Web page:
If you’re planning a trip to Nusa Penida, you’ve probably read numerous blog posts romanticizing the small island off the southeastern coast of Bali as a rugged and secluded paradise. These articles tout Nusa Penida as the perfect antidote to the overcrowded and over-touristy Bali: a place where Western-backed development and throngs of Instagram influencers have yet to descend. 

But the reality is that this is no longer the case. Nusa Penida is changing rapidly. Its increase in popularity over the last few years has brought swarms of tourists to spots that were previously under the radar. 

In addition, many popular things to do on Nusa Penida that used to be free now charge both a parking fee and an entrance fee. Furthermore, some attractions on the island are frankly just not safe to visit by motorbike, unless you are an expert driver!

But don’t let this dissuade you. Nusa Penida is still a beautiful island, with some of the most dramatic seaside cliffs and idyllic beaches we’ve ever seen. And it’s absolutely worth visiting… with the right expectations! 

Plus, all the locations we cover can be reached via (primarily) paved roads. We were novice motorbike drivers and managed to safely get to each spot on this list.

In this article we’ll highlight all the things to do on Nusa Penida that live up to the hype. And, more importantly, we’ll fill you in on which overrated spots you might want to skip in 2023.

Best Things to do on Nusa Penida

Best things to do on Nusa Penida

  1. See the famous T-Rex Viewpoint at Kelingking Beach
  2. Climb the stairs down to Diamond Beach
  3. Catch some rays at Atuh Beach
  4. Catch a stunning sunset at Crystal Bay
  5. Hike to the secluded Pandan Beach
  6. Soak in the pools at Tembeling Forest
  7. Brave the staircase to Peguyangan Waterfall
  8. Go snorkeling with manta rays at Manta Point
  9. Take a day trip to Nusa Lembongan and Nusa Ceningan
  10. Eat local food at a warung

Popular things to do on Nusa Penida that we’d skip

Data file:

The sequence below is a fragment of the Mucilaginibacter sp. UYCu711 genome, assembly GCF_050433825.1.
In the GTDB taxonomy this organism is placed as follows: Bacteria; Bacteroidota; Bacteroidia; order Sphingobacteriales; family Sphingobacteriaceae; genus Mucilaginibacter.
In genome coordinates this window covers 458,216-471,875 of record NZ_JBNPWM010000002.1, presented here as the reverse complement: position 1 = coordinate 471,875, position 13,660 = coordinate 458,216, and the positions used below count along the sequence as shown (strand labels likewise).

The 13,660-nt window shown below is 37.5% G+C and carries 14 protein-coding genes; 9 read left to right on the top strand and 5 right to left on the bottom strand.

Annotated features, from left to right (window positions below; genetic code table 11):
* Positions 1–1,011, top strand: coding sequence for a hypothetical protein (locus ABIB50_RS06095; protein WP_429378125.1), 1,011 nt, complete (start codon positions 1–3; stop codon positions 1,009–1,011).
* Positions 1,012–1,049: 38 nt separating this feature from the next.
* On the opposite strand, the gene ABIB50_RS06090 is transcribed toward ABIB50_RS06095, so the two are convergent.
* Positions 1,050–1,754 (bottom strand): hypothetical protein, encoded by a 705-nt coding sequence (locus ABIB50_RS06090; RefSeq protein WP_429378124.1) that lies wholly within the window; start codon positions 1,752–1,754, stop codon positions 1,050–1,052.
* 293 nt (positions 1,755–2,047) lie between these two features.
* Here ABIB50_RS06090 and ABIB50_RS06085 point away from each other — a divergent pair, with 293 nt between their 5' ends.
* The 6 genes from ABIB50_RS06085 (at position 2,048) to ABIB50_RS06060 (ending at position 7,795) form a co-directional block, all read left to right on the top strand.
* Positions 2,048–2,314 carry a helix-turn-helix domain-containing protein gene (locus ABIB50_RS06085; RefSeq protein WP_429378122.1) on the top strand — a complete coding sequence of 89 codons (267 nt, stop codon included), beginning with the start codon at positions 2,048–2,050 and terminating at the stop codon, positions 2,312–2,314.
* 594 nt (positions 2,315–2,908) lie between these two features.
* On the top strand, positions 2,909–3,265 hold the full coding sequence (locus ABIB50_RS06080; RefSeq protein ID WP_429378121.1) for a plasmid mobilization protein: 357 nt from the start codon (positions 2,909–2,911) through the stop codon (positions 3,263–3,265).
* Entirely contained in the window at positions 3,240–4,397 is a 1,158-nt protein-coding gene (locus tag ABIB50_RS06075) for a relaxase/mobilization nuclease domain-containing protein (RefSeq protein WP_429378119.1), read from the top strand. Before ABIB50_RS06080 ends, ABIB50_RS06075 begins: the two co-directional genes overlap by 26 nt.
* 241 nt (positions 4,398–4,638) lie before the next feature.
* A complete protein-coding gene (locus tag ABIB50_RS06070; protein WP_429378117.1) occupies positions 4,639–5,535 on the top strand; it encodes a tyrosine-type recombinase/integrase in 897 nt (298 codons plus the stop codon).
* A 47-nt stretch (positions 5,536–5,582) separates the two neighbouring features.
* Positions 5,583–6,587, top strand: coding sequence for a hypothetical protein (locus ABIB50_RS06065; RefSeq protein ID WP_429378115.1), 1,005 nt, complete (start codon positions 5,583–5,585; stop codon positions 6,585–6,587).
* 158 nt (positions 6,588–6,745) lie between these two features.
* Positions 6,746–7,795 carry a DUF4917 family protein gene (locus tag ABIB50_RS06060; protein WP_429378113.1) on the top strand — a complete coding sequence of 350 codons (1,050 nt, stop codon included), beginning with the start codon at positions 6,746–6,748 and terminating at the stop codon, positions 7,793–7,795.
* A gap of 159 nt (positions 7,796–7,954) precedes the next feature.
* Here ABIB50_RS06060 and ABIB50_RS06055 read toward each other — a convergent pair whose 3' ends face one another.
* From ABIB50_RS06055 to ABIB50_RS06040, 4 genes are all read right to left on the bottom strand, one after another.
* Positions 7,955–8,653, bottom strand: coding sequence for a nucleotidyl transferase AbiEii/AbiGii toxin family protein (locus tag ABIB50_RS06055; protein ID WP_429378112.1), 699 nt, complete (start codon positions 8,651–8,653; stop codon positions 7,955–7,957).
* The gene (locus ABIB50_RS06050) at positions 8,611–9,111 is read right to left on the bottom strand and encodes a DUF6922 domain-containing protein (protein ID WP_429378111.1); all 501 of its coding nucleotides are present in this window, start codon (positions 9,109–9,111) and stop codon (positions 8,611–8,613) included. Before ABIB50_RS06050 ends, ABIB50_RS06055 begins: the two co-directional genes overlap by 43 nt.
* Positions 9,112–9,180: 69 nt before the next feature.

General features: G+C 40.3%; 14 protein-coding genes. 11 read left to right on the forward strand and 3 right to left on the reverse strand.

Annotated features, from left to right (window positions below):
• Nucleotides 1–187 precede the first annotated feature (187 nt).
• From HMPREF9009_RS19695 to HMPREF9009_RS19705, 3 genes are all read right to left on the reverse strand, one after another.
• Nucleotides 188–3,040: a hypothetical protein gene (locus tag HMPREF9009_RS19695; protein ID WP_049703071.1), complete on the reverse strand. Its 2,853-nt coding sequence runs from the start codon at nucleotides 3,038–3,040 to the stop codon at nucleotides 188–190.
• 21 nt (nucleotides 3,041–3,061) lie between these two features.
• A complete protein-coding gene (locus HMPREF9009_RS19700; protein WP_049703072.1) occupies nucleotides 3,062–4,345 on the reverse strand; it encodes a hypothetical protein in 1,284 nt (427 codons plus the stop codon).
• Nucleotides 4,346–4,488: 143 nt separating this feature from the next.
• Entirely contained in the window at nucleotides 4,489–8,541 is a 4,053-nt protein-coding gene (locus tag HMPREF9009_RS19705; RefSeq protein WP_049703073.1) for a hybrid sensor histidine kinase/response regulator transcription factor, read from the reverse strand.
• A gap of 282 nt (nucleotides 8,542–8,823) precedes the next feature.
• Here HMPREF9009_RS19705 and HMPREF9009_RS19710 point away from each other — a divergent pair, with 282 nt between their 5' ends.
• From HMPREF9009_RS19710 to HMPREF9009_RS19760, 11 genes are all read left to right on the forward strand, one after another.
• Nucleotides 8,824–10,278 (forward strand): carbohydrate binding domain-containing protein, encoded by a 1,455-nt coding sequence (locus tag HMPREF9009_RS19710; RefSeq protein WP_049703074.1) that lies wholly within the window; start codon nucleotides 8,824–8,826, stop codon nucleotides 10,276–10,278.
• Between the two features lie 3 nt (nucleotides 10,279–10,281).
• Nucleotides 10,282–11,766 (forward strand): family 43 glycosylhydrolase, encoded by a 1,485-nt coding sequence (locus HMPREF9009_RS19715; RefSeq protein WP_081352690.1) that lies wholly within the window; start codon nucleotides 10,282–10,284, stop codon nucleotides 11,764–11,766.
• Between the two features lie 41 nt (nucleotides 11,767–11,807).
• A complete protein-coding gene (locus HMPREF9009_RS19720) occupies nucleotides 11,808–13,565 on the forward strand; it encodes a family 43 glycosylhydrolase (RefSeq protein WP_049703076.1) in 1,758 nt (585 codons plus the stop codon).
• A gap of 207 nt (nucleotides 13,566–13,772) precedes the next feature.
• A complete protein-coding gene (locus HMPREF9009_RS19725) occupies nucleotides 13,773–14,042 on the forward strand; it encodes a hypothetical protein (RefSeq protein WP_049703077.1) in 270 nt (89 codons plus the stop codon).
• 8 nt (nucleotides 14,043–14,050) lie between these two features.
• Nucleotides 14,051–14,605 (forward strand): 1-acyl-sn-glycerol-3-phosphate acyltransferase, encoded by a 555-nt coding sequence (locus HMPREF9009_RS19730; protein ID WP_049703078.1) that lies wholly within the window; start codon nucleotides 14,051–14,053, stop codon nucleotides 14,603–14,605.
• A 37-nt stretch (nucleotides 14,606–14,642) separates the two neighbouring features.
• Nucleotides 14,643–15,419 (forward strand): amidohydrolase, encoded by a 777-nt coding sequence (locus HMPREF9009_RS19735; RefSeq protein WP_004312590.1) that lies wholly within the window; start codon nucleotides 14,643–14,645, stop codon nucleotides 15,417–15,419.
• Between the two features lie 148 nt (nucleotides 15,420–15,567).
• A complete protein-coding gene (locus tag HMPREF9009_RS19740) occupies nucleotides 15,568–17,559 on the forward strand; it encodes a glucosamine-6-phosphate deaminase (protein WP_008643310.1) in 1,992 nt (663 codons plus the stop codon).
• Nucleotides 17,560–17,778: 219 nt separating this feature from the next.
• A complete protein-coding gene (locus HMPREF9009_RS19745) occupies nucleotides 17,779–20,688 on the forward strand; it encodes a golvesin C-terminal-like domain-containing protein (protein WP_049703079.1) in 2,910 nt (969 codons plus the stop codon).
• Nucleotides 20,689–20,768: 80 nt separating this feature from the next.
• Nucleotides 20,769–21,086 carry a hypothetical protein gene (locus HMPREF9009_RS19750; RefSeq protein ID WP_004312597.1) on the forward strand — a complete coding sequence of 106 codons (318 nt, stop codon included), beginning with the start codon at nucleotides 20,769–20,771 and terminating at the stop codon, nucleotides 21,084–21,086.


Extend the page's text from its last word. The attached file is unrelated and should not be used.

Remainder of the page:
1. See the famous T-Rex Viewpoint at Kelingking Beach

  • Parking fee |15,000 IDR per motorbike ($0.63 USD)
  • Entrance fee | None

Catching our first glimpse of the towering, majestic cliffs, azure water, and churning waves of the T-Rex Viewpoint and Kelingking Beach was unlike anything we’ve ever seen.

We had seen dozens, maybe hundreds, of pictures of this area online, and yet none of them did it justice. Put simply, it’s breathtaking. 

You’ll hear folks refer to this area on Nusa Penida as both T-Rex and Kelingking Viewpoint. Once you lay eyes on the rock formation jutting out into the ocean, it’s easy to see why. Almost immediately, you can see the cliffs in the shape of a T-Rex head, with its jaws open forming a small bay. 

Alternatively, Kelingking translates to “pinky” in English, as the cliffs also resemble a small finger pointing out from the end of the island into the ocean, like its sipping a fancy cup of tea. 

Climbing down to Kelingking Beach

After soaking up the views from the top, it’s time to start the treacherous journey down to Kelingking Beach. Luckily, few people are willing to brave the steep and sketchy trek down to the beach so you can leave some of the crowds behind. 

If you are afraid of heights, we wouldn’t recommend attempting to climb down to Kelingking Beach

The first part of the hike is fairly innocuous. You will traverse down sturdy, concrete stairs along the ridge heading out towards the ocean. After about five or ten minutes, the trail sharply cuts down to the right, towards the beach. Here things start to get more eventful. 

Leave the crowds behind by making the journey all the way down to Kelingking Beach

The concrete stairs all but end and soon you’ll be walking along roughly constructed steps hastily fashioned into the side of the cliff. These steps become progressively steeper, less secure, and in some spots, you’ll need to scoot down on your butt (or at least we did to feel safer).

Add in some ladders and rope assistance towards the bottom and the whole ordeal quickly becomes quite the exhausting adventure!

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2. Climb the stairs down to Diamond Beach